Category: 1900

British Pattern 1900 Naval Cutlasses

With chrome finishes to both, blades are marked Wilkinson and have various markings to the blades, one marked 1903 the other marked 1902.

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British Cutlasses

From top to bottom: pre-regulation cutlass, Pattern 1804 Cutlass, Pattern 1845 Cutlass, Pattern 1858 Cutlass, Pattern 1889 Cutlass, Pattern 1900 Cutlass.

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British Cutlasses, 1804-1900

From left to right: Pattern 1804 Cutlass, Pattern 1845/58 Cutlass, Pattern 1859 Cutlass Bayonet, Pattern 1889 Cutlass, Pattern 1900 Cutlass.

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British Pattern 1900 Naval Cutlass

A few years ago Matt Easton posted some videos on British cutlasses; one on how they would be good weapons to use against zombies, a few short videos of him cutting with an antique Pattern 1845 Naval Cutlass, and maybe one or two more on cutlasses and boarding axes. After those videos I decided that I really wanted a British regulation pattern cutlass. I guess Matt really sold me on them! After a few years watching eBay and other online sources for a good deal, I ended up with the cutlass pictured above, a Pattern 1900 Naval Cutlass. 

The P1900 was the last regulation pattern cutlass for the Royal Navy. It is similar to the Pattern 1889 Cutlass, but has several notable differences. The swords share similar 28 inch blades, but the P1900 has a short fuller near the bottom half of the blade, whereas the P1889 has a flat unfullered blade. The hilts have the same Pattern 1882 Cavalry Trooper’s Sword inspired guard (but without the “Maltese Cross” cutouts), but the grips are different. The P1889 has a ribbed iron grip, and the P1900 has chequered leather grip slabs (making it the first British regulation pattern cutlass without an iron grip) which are riveted to the tang, and a finger rest for the little finger–more design features of the cavalry troopers’ sword patterns. The P1900 Naval Cutlass is a heavy sword (not unwieldy), weighing in at about 2.5 lbs. The P1900 was officially withdrawn from service in 1936.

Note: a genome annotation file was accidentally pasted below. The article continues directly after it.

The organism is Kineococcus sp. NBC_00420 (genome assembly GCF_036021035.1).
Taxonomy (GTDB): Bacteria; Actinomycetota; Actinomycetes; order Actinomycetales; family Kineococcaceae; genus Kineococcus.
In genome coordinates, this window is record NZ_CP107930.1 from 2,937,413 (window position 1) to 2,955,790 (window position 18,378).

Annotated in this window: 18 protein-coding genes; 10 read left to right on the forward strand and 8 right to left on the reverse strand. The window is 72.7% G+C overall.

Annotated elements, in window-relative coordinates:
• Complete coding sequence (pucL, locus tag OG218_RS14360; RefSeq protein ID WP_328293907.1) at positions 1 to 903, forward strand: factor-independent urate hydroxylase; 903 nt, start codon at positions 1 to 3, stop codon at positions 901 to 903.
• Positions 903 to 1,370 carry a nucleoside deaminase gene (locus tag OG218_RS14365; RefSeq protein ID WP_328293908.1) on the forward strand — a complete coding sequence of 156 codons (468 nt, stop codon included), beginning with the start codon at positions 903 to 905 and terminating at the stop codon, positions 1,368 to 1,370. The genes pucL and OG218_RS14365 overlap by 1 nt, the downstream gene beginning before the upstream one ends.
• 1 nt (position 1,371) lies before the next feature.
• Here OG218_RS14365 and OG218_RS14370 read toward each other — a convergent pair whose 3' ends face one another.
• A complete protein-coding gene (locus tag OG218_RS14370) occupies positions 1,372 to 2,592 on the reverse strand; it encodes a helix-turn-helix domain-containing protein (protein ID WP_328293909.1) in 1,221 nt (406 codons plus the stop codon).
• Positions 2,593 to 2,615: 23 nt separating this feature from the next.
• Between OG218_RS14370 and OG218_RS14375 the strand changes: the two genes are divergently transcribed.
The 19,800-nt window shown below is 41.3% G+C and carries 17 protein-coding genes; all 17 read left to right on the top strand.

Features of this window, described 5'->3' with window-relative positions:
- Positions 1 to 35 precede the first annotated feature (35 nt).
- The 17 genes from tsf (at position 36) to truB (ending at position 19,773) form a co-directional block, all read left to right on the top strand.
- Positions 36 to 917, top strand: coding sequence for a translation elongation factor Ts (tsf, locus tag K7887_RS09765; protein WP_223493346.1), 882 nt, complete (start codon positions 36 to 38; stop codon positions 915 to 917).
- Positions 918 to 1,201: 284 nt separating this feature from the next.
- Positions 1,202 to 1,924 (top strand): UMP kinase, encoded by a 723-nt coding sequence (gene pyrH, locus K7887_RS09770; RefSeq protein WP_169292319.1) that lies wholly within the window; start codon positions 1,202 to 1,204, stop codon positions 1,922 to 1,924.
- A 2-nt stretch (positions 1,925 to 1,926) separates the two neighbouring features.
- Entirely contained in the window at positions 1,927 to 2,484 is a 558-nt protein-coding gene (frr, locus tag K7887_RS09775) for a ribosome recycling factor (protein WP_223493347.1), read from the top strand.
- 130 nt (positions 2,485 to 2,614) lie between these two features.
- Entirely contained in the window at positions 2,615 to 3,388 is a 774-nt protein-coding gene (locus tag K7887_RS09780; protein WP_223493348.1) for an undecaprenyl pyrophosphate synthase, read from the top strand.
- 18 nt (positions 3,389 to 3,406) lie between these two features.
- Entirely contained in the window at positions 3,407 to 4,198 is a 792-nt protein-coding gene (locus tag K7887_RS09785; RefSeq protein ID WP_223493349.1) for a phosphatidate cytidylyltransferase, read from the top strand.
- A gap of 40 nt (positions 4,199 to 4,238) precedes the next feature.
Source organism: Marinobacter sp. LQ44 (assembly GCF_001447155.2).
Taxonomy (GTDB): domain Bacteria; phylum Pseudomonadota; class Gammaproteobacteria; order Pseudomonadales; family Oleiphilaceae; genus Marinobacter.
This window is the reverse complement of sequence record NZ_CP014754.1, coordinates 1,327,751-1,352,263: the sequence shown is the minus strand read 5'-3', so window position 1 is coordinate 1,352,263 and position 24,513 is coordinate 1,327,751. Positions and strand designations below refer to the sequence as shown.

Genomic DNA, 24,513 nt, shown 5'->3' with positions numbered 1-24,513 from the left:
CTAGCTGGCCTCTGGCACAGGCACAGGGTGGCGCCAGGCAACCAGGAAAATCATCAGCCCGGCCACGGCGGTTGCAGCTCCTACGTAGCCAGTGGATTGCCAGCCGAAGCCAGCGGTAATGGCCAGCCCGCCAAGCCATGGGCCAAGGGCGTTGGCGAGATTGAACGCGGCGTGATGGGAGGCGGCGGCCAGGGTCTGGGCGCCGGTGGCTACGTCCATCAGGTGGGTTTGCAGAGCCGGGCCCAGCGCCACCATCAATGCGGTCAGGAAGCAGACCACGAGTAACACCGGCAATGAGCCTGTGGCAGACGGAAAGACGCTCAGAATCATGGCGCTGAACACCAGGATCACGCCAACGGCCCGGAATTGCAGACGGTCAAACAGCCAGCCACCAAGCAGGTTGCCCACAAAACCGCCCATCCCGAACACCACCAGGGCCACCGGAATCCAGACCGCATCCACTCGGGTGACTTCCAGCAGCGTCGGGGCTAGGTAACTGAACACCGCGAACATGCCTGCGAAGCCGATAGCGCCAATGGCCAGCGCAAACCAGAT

My example was made in 1902 at the Royal Small Arms Factory at Enfield. The blade and the steel hilt pieces were plated at some point.  I’m not sure if the plating is original or not, but it appears to have some age to it. The leather on the grips has deteriorated and shrunk a bit, making the rivets stand out more than they would have originally. Unfortunately I do not have a scabbard for this sword, but at the price I paid for it I wouldn’t expect one.

After acquiring this cutlass, I am definitely interested finding some more to add to my collection–ideally an example of each regulation pattern. If you haven’t seen Matt’s excellent videos on British cutlasses, I will link to some of them below. You’ll also want to check out this concise summary of British cutlasses, and this relatively recent book on British naval swords and swordsmanship.

Matt Easton’s cutlass-related videos:

Cutlasses, Pirates, Axes, Zombies and the Royal Navy

Cutlass compared to sabre

Cutlass and sabre bottle cutting

Cutlasses and Pirates

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Pile-O-Swords 2: The Piling

British Pattern 1900 Naval Cutlass

Slightly curved 27 inch fullered blade marked above the hilt D P/(broad arrow)/EFD/X and with a crown over 30/E issue mark. Blackened hilt, the gripscales of checkered leather.

I can see nothing that would suggest that this is a lead cutter, however Bonhams have it listed as such. Their San Francisco location made the odd and annoying  choice to only show the hilt and part of the blade instead of the whole sword. And they have done this with all the swords at their upcoming sale. I suppose that in spite of this the world will continue to exist.

According to the Imperial War Museum;

Under an Admiralty Order of 22nd October 1936 it is laid down that the cutlass is no longer to form part of the equipment of men landed for service. It was retained merely for ceremonial parades and a few were kept in each ship for this purpose.

victoriansword:

British Cutlasses

From top to bottom: pre-regulation cutlass, Pattern 1804 Cutlass, Pattern 1845 Cutlass, Pattern 1858 Cutlass, Pattern 1889 Cutlass, Pattern 1900 Cutlass.